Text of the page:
No ingenuity, no matter how contrived, has been spared in the campaign I HAVE NEVER HEARD ANYONE BRITISH TALK ABOUT GREAT BRITAIN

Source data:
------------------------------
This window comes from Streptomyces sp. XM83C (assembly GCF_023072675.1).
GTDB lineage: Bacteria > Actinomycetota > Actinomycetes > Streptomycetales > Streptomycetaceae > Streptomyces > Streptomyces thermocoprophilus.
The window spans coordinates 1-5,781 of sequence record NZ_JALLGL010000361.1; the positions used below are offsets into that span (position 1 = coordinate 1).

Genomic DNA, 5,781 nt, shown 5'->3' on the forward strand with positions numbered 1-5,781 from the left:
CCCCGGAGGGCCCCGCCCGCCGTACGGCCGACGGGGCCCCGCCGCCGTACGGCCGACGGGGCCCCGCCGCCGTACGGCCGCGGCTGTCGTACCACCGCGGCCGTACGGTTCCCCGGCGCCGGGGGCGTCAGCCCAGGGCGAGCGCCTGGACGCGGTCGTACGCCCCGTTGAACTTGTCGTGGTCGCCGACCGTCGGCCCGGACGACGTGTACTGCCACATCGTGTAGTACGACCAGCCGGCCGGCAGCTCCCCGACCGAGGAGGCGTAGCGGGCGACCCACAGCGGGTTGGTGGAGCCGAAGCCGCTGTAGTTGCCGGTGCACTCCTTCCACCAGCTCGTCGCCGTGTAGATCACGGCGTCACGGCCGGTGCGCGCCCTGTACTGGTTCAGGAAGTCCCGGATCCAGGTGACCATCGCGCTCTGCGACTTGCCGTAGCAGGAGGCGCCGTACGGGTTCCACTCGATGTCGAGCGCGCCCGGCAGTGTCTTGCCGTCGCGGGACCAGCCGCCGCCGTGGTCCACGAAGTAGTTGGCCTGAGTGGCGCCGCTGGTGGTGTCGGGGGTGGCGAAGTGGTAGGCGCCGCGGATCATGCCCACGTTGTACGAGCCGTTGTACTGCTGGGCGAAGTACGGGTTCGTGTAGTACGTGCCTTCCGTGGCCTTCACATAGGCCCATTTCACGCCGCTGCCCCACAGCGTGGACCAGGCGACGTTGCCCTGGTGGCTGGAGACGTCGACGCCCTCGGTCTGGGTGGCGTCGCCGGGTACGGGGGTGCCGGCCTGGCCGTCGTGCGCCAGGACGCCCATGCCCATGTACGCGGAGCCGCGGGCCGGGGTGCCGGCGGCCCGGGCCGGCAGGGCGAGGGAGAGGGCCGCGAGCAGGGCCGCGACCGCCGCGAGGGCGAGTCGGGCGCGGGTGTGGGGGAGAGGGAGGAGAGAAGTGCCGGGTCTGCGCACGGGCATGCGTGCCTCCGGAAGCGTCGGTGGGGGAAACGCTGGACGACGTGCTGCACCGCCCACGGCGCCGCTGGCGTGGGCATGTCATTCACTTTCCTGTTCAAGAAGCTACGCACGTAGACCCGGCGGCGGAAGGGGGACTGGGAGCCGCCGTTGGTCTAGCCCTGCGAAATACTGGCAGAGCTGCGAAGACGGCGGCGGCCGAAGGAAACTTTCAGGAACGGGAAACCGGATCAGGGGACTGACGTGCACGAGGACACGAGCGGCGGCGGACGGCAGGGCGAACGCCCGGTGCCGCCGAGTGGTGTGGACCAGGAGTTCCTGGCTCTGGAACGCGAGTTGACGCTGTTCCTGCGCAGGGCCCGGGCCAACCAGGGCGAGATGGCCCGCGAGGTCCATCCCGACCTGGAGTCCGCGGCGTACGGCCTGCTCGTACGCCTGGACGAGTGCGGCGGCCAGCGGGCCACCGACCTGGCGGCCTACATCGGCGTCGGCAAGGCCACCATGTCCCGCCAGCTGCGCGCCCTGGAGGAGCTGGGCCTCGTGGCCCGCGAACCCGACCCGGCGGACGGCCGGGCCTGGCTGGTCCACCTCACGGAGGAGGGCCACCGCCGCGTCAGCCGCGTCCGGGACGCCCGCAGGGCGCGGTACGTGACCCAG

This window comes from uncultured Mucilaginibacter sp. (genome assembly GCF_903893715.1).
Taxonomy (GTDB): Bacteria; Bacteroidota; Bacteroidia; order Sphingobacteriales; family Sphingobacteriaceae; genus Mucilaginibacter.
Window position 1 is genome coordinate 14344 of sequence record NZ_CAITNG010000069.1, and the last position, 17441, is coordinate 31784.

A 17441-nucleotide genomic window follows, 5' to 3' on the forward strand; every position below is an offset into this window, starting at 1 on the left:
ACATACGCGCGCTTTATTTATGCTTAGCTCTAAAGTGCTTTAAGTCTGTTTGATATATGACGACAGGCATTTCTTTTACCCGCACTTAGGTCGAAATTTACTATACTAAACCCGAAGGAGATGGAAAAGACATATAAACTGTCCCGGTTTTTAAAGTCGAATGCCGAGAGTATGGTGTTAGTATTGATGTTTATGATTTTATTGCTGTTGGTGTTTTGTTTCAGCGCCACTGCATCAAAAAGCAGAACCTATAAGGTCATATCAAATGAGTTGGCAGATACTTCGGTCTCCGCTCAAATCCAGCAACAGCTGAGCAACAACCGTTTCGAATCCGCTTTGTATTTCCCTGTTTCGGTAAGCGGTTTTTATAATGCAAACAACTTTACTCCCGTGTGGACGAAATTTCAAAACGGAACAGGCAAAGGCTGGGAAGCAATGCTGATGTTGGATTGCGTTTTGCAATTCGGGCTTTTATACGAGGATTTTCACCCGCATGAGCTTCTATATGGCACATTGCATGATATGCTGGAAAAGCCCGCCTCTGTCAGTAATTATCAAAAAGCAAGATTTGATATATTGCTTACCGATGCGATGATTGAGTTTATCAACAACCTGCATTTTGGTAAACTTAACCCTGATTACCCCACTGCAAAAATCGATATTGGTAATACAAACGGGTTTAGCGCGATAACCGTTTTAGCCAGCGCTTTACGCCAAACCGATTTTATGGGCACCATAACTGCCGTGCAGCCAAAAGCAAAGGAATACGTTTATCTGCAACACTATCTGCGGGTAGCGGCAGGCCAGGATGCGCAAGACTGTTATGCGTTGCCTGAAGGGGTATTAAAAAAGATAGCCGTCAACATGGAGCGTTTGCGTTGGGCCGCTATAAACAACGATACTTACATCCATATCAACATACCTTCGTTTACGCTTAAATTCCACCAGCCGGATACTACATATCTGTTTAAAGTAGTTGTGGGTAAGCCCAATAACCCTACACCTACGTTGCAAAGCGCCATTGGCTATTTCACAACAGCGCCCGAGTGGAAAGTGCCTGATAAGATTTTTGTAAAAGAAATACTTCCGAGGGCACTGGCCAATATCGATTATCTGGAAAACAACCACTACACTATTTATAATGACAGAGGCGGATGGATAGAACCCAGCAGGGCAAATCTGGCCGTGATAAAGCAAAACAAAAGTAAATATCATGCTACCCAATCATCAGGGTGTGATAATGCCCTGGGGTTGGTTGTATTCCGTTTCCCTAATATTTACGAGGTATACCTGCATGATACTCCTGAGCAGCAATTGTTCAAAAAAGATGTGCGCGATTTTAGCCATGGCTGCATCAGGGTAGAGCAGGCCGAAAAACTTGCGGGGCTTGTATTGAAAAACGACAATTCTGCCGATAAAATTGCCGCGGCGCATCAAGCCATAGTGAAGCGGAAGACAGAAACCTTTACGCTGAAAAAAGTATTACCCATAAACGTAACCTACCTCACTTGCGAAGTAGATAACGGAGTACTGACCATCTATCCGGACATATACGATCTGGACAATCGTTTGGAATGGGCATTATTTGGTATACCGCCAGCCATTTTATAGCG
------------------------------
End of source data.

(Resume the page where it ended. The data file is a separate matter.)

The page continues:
Early last month and for the first time since Brexit, Barcelona’s metro stations were graced with a small number of official tourist posters urging (local) passengers to come and visit the country I was born in. The first thing that might have struck any trained eye was the large-font heading: ’Great Britain’. In the 62 years since I learned to understand my parents’ native tongue, I have never heard anyone British talk about Great Britain, as in: ’I’m from Great Britain’ (and much less: ’I’m Great British’). People normally use an unadorned ’Britain’, although nowadays they’re more likely to break it down further and say they’re from England or Wales or Scotland or (Northern) Ireland. Two campaign slogans have been invented to persuade the Catalans to sample the pleasures of what Lawrence Durrell liked to call ’Pudding Island’. One of them is: ’Te guste lo que te guste, lo tenemos’ (’Whatever it is that you like, we’ve got it’). Unless you happen to like eggs and certain types of fruit and vegetables which are often scarce due to supply chain issues, a shortage of manual labour, and excessive red tape for imported goods at customs. Whatever: the aforementioned posters form part of a brand new 11.08 million euro campaign by VisitBritain (yes, without the ’Great’) which is what the British Tourist Authority has been called since 2003. No ingenuity, no matter how contrived, has been spared: the English version of the campaign, for example, aimed mainly at the US, includes, among other things, the catchphrase ’Fake (Br)it ’til you make it’ which, aside from being meaningless is quite hard to say. But where the campaign really becomes all but certifiable is with its mercifully brief promotional cartoon in Spanish, in which a besuited man insists that ’when you think of us, you probably think about double decker buses, Big Ben and tea, lots and lots of tea...and we have tea for graffiti artists; tea for surfers; tea for monster hunters; tea for party-goers.’ This fatuous pseudo-hipster hogwash is followed up with the campaign’s second major slogan: ’Come and be surprised’. And you bloody well will be. Surprised like the three members of the German punk band Trigger Cut who spent months preparing their UK tour, hired a van, paid for customs declarations, bought a ferry ticket...only to be turned away by the UK Border Force at Calais last month, because they had a ’permitted paid engagement certificate’ instead of the more bureaucratically challenging ’certificate of sponsorship’. No tea for them, then, party-going or otherwise. Hot on the heels of this humiliation came that of Ukraine’s Khmelnitsky Orchestra, scheduled to play iconic pieces from ’The Lord of the Rings’ at various UK venues but whose visa requests were turned down, something which cost their promoter over €100,000. According to English music agent Ian Smith, interviewed in The Guardian, this kind of cultural obstruction is routine. So yes, Great Britain has whatever you want, unless you fancy a tomato or an egg and can actually get into the country in the first place. One solution for enterprising Catalans might be to go in as a tourist, which is still relatively easy if you have a passport, then get a job, get arrested for that now illegal act, and be deported back home by the Border Force goons for free (that would be a nice surprise). This might just be the reason why - towards the end of April - every single one of the VisitBritain tourist posters was quietly removed from every single one of Barcelona’s metro stations.